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Our Greyhounds on KCRA TV

Published On August 13, 2013 | By Mike Carroll | DSLR, Greyhounds, Greyhounds Friends For Life, KCRA-TV

Okay, yes – this is a home movie.

But it’s a home movie that was shot as a professional test. Hand held Canon 7D footage, shot in 1080 24p using a Canon 70-200mm F4 L-series lens.

The purpose was to see how it would look broadcast in HD. This is something that I am uniquely privileged to be able to do. As you probably know by now if you’ve read any of the posts on this site or any of my books, by profession I am a TV news cameraman at KCRA-3 TV in Sacramento, California. Over the past couple of years the station has been making the conversion to High Definition – initially inside the station and in our news broadcasts, and now to the total conversion to the news crews in the field.

I’ve used my Canon 7D on a couple of news projects over the years with mixed results. The footage always looks great in HD. However, when down-converted to Standard Definition (SD), it can look like early Youtube video or something beamed low-band out of a third world country. Not very visually appetizing.

Now that we are all-HD at KCRA, I am looking forward to incorporating some of the unique visual looks that I can get out of the 7D, particularly with the super-wide Tokina 11-16mm lens.

Bea (left) and Greta (right) going on a greyhound tear.

Bea (left) and Greta (right) going on a greyhound tear.

Also, TV news is shot and aired in 1080 30p (or 60p interlaced). This looks very real and now, and also very much like video. I like shooting in 24p to get that textured, timeless film look. It may sound like I’m not conforming to the TV news norm, but I have to say that every time that I’ve shot news in 24p, going back to 2006 when I shot a story in 24p SD on my Panasonic DVX 100A, people at the station always say, “Wow! What did you do to make that story look different? It looked just like film! Very cool!!!!”

Alex, our boy of summer, perpetually in tryouts for the Sacramento Rivercats. He wants to play outfield. Only problem is that once he catches the ball, he makes a mad dash for home plate.

Alex, our boy of summer, perpetually in tryouts for the Sacramento Rivercats. He wants to play outfield. Only problem is that once he catches the ball, he makes a mad dash for home plate.

Okay, so what is this 20-seconds about? It’s just a simple test. If you’ve read my book Naked Filmmaking, or even just flipped through it (although, I’ve been told that it’s a pretty good read), I’m a big believer in testing things out on something small before committing to doing something big and keeping my fingers crossed.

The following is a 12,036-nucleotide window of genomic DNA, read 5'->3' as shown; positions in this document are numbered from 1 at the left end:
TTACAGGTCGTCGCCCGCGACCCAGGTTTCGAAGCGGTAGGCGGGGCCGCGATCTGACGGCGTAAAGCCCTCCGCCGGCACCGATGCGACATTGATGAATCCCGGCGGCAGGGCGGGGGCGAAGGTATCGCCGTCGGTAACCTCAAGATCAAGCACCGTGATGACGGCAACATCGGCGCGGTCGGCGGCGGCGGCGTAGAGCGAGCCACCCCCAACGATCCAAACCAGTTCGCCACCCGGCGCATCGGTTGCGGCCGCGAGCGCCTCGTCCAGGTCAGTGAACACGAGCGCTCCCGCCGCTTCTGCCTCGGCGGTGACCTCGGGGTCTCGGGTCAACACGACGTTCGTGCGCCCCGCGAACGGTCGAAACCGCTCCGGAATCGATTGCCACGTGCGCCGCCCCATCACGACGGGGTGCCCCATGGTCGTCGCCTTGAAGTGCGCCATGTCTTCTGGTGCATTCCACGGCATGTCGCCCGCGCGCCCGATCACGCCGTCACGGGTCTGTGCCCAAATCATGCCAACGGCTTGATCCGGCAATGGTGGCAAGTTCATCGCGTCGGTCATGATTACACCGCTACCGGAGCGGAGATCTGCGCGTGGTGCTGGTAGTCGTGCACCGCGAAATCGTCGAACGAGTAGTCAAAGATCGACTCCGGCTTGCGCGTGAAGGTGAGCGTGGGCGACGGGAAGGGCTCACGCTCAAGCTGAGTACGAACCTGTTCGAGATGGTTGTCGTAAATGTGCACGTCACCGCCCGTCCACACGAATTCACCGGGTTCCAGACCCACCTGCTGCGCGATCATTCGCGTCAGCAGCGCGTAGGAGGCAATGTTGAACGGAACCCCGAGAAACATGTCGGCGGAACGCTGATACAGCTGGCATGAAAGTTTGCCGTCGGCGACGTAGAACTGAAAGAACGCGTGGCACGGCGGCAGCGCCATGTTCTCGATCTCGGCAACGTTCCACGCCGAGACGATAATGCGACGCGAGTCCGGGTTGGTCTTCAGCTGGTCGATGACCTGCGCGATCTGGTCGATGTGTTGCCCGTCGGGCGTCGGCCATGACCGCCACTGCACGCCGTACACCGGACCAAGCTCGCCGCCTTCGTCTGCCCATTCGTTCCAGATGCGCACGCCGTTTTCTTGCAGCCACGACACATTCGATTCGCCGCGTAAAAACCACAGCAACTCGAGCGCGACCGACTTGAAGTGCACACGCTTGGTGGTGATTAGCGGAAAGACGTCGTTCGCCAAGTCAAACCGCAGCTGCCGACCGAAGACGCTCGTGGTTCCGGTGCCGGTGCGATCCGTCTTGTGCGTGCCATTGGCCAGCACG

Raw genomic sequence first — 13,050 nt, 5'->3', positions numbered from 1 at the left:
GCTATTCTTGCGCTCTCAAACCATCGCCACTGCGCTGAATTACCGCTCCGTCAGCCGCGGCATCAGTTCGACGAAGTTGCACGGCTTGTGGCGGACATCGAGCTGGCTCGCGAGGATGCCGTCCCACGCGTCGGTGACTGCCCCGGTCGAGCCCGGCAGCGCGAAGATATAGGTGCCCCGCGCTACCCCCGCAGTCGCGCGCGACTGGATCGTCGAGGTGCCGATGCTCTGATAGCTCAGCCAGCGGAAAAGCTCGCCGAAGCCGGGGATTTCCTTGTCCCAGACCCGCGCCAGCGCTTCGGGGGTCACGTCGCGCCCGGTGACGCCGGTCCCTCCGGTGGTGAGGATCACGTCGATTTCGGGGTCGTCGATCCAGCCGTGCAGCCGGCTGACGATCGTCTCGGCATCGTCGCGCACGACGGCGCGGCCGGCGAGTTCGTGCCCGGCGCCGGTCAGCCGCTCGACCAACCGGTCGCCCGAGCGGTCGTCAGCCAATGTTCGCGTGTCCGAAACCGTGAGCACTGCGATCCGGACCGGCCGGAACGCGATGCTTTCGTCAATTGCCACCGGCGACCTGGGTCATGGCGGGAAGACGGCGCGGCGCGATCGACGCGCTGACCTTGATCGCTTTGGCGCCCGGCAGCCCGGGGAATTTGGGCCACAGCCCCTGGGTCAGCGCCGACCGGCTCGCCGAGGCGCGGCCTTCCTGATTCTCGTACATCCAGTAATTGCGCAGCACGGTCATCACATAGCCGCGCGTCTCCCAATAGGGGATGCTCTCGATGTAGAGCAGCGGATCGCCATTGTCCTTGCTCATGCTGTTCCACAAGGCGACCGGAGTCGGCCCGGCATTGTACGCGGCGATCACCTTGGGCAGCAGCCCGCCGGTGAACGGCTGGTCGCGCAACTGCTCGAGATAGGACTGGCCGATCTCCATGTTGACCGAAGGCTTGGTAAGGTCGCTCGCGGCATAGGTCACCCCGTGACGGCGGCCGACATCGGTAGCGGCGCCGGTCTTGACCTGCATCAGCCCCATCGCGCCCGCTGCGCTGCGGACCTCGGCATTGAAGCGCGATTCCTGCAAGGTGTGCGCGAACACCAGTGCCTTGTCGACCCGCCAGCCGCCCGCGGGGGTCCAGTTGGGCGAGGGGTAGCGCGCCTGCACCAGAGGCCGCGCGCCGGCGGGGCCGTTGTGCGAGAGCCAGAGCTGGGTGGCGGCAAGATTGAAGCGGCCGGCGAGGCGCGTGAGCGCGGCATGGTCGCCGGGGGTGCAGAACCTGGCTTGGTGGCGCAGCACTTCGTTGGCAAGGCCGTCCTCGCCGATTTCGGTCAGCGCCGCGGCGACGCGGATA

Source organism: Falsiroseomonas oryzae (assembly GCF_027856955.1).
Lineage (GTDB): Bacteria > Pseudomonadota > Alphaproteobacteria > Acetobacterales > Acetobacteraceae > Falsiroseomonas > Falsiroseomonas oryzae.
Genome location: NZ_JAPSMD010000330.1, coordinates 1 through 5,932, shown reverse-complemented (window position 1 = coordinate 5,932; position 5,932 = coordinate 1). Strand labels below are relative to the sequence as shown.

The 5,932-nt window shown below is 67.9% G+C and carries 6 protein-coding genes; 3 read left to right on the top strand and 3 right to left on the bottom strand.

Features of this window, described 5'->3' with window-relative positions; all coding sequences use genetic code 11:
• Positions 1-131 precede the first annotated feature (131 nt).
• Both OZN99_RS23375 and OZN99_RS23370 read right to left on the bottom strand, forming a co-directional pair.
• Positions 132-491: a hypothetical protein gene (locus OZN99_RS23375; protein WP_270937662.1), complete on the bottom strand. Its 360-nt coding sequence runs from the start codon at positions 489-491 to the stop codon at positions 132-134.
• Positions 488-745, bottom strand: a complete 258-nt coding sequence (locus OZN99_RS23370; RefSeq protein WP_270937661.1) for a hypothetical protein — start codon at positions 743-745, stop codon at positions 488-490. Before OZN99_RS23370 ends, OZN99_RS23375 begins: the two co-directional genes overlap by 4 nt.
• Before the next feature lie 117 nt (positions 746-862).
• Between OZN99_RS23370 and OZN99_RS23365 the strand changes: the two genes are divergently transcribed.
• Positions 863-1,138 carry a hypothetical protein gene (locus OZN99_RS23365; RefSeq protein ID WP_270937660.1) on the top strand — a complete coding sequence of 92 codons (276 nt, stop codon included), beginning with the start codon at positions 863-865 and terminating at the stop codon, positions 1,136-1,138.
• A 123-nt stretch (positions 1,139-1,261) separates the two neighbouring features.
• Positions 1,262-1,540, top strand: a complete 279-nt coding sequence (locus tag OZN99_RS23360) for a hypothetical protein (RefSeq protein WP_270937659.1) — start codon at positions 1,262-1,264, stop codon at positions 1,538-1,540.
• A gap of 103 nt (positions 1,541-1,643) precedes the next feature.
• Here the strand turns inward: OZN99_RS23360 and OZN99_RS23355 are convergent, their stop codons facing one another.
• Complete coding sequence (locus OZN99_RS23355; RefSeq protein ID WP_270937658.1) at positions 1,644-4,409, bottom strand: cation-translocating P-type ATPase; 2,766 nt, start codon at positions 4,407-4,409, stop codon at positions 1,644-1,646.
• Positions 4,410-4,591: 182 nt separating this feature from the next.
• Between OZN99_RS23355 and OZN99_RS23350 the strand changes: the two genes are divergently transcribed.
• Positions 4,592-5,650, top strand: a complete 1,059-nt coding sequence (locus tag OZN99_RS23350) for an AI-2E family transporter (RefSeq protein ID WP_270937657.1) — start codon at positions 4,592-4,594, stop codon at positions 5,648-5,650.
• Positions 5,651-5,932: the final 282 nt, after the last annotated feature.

In this test, I wanted to see how handheld telephoto looked when shot in 1080 24p and broadcast.

This footage was shot on a Sunday morning when Bonnie and I take our greyhounds Ava, Alex and Bea to a private, gated field and let them run around with the greyhounds Greta and Crosby, who belong to our friends Matt and Irene. Crosby, by the way, had been one of our foster greyhounds through GFFL (Greyhound Friends For Life) who Matt and Irene adopted.

Ava, "Big Sis", watches the others at play.

Ava, “Big Sis”, watches the others at play.

After the morning outing, I edited the footage in Adobe Premiere and FTP’d it to KCRA, where it was used as weather video in the Channel 3 Reports at 5 O’Clock.

This is all of the footage that I uploaded. Only 20-seconds made air.

My conclusions:
24p looks good when broadcast. It retains that nice, textured, almost creamy look. Bright light levels are still an issue, but in this case it’s more a matter of shooting in the right direction and having better exposure.

Wide-angle looks better when handheld. If I were to shoot this type of action again I would strive to have the camera on a tripod with a fluid head. The greyhounds’ legs move so fast that when you look at the individual frames they are just a blur at 1/50th of a second. Would they look any different at 1080 60p? I don’t know, but it’s worth trying. Perhaps next time. I’m not a big fan of high shutter speeds for film/video. I’m not a big fan of the Saving Private Ryan-effect of stuttery-shutter.

Bea came to us over a year ago as a foster. She came to us after being rescued from a race track in Mexico where she had gotten ill and was near death. Retirement has proven to be a road to health for her. (Her favorite room in the house is the kitchen!)

Bea came to us over a year ago as a foster. She came to us after being rescued from a race track in Mexico where she had gotten ill and was near death. Retirement has proven to be a road to health for her. (Her favorite room in the house is the kitchen!)

Again, this is just a home movie test, but it did help me to learn a little more about the 7D and how it can look on HDTV. Not bad.

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About The Author

Mike Carroll joined the digital revolution in 1999 with a Sony TRV900 camcorder and Final Cut Pro, when it was only Final Cut Pro and not version 2, 4 or a Suite.

One Response to Our Greyhounds on KCRA TV

  1. Pingback: Naked Filmmaking | New Adventures Using Canon 7D DSLR In TV News

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